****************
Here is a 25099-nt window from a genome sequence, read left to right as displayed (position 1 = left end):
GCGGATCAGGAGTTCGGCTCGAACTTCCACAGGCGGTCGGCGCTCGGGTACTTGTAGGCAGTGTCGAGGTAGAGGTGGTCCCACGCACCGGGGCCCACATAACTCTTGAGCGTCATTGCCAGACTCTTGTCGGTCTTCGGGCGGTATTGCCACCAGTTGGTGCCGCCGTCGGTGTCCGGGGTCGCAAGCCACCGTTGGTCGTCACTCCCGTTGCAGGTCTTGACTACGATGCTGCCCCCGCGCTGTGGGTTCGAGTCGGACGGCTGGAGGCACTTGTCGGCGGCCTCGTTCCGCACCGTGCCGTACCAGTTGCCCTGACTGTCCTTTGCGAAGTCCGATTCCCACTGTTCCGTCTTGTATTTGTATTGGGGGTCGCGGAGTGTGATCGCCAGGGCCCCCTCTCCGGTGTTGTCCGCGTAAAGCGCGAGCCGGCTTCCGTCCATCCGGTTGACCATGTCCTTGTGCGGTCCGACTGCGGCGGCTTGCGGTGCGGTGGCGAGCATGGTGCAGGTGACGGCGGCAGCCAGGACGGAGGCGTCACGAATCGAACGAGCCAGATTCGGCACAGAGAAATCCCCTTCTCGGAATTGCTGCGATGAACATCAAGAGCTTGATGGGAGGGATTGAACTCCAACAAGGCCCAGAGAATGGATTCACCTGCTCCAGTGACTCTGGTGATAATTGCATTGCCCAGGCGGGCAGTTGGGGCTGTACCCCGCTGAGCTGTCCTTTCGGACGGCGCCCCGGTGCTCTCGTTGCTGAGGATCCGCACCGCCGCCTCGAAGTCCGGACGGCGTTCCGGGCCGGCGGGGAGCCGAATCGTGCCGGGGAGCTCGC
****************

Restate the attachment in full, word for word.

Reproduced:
Here is a 25099-nt window from a genome sequence, read left to right as displayed (position 1 = left end):
GCGGATCAGGAGTTCGGCTCGAACTTCCACAGGCGGTCGGCGCTCGGGTACTTGTAGGCAGTGTCGAGGTAGAGGTGGTCCCACGCACCGGGGCCCACATAACTCTTGAGCGTCATTGCCAGACTCTTGTCGGTCTTCGGGCGGTATTGCCACCAGTTGGTGCCGCCGTCGGTGTCCGGGGTCGCAAGCCACCGTTGGTCGTCACTCCCGTTGCAGGTCTTGACTACGATGCTGCCCCCGCGCTGTGGGTTCGAGTCGGACGGCTGGAGGCACTTGTCGGCGGCCTCGTTCCGCACCGTGCCGTACCAGTTGCCCTGACTGTCCTTTGCGAAGTCCGATTCCCACTGTTCCGTCTTGTATTTGTATTGGGGGTCGCGGAGTGTGATCGCCAGGGCCCCCTCTCCGGTGTTGTCCGCGTAAAGCGCGAGCCGGCTTCCGTCCATCCGGTTGACCATGTCCTTGTGCGGTCCGACTGCGGCGGCTTGCGGTGCGGTGGCGAGCATGGTGCAGGTGACGGCGGCAGCCAGGACGGAGGCGTCACGAATCGAACGAGCCAGATTCGGCACAGAGAAATCCCCTTCTCGGAATTGCTGCGATGAACATCAAGAGCTTGATGGGAGGGATTGAACTCCAACAAGGCCCAGAGAATGGATTCACCTGCTCCAGTGACTCTGGTGATAATTGCATTGCCCAGGCGGGCAGTTGGGGCTGTACCCCGCTGAGCTGTCCTTTCGGACGGCGCCCCGGTGCTCTCGTTGCTGAGGATCCGCACCGCCGCCTCGAAGTCCGGACGGCGTTCCGGGCCGGCGGGGAGCCGAATCGTGCCGGGGAGCTCGC